I recently had the opportunity to travel to Japan to learn from master craftsmen in Tokyo and Kyoto. I was inspired by their passion and dedication to honing their craft day in and day out, honouring long-established traditions and embracing new traditions as well.
I spent some time at the Valrhona school in Tokyo learning about Japanese ingredients and how to incorporate them into traditional French pastries which gave me a new look at refining what I do back at the chocolate lab.
One of the incredible craftspeople I met was Chikara Mizukami, the owner and master wagashi (Japanese confections) craftsman of the famed Ikkoan in Tokyo Japan. I spent an afternoon in his workshop learning about his philosophy and approach to creating memorable wagashi confections. While Western confectionary is itself the star in a dessert, wagashi on the other hand, plays a supporting role to Japanese tea. In other words, wagashi's sole purpose is to enhance the taste and enjoyment of Japanese tea. Born into a wagashi-making family, artisan Chikara Mizukami created Ikkoan in 1977, his famed Tokyo shop. I couldn’t help but be struck by the humble nature of this wagashi artisan and be inspired by his lifelong dedication to continually enhancing his craft. He challenges himself to translate the seasons (and there are more than 70 in Japan) and the holidays of Japan by drawing inspiration from poetry, art and architecture. What a treat!
Because the ingredients themselves are so important, I also had a chance to travel to the outskirts of Kyoto to meet the artisans behind the famed Japanese matcha and sesame products.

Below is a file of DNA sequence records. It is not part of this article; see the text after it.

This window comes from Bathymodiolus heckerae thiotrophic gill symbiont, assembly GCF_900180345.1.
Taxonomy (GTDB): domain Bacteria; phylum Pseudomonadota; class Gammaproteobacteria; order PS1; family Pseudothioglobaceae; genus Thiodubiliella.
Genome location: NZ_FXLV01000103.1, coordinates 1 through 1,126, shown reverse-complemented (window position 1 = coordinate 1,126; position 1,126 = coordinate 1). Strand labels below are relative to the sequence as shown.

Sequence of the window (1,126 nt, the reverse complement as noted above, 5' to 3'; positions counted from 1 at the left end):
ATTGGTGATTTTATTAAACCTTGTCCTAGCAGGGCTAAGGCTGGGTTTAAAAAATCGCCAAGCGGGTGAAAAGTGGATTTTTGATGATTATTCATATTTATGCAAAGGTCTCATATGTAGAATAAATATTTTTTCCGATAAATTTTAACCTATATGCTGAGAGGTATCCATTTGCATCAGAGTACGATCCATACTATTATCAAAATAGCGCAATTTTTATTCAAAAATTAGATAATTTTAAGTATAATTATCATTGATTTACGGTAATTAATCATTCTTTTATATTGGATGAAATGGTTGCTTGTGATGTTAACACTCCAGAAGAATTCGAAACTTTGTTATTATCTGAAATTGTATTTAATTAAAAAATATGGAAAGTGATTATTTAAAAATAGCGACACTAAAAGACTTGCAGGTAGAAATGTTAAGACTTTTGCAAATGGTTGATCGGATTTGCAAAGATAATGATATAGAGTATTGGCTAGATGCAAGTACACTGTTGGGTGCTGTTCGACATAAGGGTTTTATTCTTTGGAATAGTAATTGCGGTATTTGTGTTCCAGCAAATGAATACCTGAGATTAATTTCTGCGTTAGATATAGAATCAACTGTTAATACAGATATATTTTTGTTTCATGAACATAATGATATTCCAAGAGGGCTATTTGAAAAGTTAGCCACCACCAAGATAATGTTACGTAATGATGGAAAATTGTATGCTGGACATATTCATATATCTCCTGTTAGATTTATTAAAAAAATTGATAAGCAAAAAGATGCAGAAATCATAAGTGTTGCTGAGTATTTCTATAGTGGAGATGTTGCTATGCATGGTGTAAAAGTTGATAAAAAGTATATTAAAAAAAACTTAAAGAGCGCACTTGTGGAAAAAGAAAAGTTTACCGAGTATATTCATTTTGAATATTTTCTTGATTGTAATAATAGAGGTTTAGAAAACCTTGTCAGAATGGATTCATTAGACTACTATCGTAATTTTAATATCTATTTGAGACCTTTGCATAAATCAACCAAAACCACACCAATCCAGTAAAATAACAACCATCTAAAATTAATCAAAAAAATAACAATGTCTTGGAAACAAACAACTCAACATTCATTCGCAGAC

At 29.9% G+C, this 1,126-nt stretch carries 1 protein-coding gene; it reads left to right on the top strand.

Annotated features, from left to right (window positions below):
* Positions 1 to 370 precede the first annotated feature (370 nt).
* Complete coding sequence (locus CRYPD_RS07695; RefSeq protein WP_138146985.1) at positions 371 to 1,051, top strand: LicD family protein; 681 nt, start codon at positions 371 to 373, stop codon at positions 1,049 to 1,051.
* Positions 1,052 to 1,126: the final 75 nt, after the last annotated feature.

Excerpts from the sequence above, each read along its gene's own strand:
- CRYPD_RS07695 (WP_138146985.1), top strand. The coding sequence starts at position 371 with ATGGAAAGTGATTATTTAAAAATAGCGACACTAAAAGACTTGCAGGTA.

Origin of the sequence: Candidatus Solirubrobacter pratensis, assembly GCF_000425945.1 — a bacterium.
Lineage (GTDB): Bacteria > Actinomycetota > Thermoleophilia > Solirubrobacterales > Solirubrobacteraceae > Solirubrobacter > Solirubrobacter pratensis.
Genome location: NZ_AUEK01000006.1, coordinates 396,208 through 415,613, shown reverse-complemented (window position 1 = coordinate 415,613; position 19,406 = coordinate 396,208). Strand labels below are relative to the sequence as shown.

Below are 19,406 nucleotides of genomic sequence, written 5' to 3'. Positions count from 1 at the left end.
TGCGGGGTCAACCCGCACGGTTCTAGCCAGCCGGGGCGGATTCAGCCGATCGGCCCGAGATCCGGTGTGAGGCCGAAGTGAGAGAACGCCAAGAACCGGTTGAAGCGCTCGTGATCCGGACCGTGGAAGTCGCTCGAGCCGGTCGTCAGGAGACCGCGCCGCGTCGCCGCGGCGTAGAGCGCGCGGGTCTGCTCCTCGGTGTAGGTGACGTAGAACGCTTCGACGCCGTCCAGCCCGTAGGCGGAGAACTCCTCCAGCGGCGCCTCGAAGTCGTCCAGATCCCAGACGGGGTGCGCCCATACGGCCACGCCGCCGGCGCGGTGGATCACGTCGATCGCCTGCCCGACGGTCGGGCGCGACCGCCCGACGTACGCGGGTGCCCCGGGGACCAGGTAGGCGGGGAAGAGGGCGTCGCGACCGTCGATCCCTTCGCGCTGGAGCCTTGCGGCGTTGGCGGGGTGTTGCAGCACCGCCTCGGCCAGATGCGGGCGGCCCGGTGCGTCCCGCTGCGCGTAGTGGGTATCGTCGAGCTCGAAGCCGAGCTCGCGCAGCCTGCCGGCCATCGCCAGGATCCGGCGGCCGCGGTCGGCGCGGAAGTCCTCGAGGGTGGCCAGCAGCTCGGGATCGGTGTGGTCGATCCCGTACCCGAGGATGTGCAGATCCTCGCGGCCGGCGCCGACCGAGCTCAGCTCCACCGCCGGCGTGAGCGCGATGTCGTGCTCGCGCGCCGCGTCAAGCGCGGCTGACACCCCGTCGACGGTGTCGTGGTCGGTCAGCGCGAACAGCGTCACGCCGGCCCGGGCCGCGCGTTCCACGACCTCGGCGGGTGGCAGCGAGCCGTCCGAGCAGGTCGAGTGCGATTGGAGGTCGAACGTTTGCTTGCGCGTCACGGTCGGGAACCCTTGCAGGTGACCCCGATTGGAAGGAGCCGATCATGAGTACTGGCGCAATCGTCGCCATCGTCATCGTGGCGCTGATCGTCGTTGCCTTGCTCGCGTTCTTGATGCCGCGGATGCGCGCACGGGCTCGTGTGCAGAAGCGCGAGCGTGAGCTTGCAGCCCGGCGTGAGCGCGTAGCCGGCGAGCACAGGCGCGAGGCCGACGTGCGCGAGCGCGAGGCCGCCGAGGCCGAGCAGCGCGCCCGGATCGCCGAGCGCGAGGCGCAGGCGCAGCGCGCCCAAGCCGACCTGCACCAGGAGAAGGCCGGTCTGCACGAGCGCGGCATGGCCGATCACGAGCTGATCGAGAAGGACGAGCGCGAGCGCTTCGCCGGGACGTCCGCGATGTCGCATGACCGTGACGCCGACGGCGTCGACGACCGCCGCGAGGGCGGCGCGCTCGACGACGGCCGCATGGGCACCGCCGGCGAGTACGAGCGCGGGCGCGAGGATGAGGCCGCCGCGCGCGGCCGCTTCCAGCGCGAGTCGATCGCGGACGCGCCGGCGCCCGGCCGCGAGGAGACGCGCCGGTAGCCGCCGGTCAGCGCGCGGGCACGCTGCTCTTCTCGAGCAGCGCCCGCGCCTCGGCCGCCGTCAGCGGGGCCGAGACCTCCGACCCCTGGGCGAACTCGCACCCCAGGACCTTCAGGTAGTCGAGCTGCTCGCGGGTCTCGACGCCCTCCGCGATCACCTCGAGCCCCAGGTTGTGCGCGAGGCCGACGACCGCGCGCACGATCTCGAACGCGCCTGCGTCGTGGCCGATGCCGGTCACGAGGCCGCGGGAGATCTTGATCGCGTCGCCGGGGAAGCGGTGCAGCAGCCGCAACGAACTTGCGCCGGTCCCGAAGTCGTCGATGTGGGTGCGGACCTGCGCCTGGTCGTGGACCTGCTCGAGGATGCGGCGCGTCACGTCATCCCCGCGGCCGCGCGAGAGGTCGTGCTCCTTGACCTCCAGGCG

Kiyoharu Tomita, President of the Nanzan-En Tea Corporation, a private matcha/tea manufacturer welcomed us to his plantation and explained the process from growing, picking, drying and grinding the tea leaves. The employees expressed how proud they were to welcome us and show us how they produced this exceptional tea. The president himself presided over the traditional tea ceremony and served everyone personally. What an honour.
The last stop on this incredible journey was a visit with Koichi Yamada, the President of the Yamada Sesame Oil Company, who stubbornly, and thankfully, maintains the traditional way of producing sesame products, which in Japan is called the henko way. He told me he was born into a family who owned the sesame oil business and started helping out with the business when he was in high school. He has perfected his technique and timing to toast sesame so there is no bitterness.
Looking back on everything I learned, I’m excited to put this new knowledge into practice with some of our existing products and to create a few new ones as well.
You can see a few of the highlights by clicking on the photo below.